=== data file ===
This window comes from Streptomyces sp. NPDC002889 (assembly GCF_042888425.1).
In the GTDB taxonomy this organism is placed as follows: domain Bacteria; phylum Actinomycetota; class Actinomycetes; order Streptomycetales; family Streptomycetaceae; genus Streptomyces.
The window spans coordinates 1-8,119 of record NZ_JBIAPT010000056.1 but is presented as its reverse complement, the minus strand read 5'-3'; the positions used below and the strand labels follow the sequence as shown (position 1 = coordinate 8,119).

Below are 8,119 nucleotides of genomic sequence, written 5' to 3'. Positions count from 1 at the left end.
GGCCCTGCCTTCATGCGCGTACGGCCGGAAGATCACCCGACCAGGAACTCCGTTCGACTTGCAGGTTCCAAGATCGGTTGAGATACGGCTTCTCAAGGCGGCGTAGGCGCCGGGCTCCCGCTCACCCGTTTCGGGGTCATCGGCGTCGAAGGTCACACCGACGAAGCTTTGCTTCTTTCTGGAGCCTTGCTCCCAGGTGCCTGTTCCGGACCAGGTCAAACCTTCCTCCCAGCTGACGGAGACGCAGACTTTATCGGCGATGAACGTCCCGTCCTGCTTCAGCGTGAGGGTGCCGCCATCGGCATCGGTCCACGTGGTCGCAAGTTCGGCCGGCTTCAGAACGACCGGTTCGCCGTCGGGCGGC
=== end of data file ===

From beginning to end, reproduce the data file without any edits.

This window comes from Streptomyces sp. NPDC002889 (assembly GCF_042888425.1).
In the GTDB taxonomy this organism is placed as follows: domain Bacteria; phylum Actinomycetota; class Actinomycetes; order Streptomycetales; family Streptomycetaceae; genus Streptomyces.
The window spans coordinates 1-8,119 of record NZ_JBIAPT010000056.1 but is presented as its reverse complement, the minus strand read 5'-3'; the positions used below and the strand labels follow the sequence as shown (position 1 = coordinate 8,119).

Below are 8,119 nucleotides of genomic sequence, written 5' to 3'. Positions count from 1 at the left end.
GGCCCTGCCTTCATGCGCGTACGGCCGGAAGATCACCCGACCAGGAACTCCGTTCGACTTGCAGGTTCCAAGATCGGTTGAGATACGGCTTCTCAAGGCGGCGTAGGCGCCGGGCTCCCGCTCACCCGTTTCGGGGTCATCGGCGTCGAAGGTCACACCGACGAAGCTTTGCTTCTTTCTGGAGCCTTGCTCCCAGGTGCCTGTTCCGGACCAGGTCAAACCTTCCTCCCAGCTGACGGAGACGCAGACTTTATCGGCGATGAACGTCCCGTCCTGCTTCAGCGTGAGGGTGCCGCCATCGGCATCGGTCCACGTGGTCGCAAGTTCGGCCGGCTTCAGAACGACCGGTTCGCCGTCGGGCGGC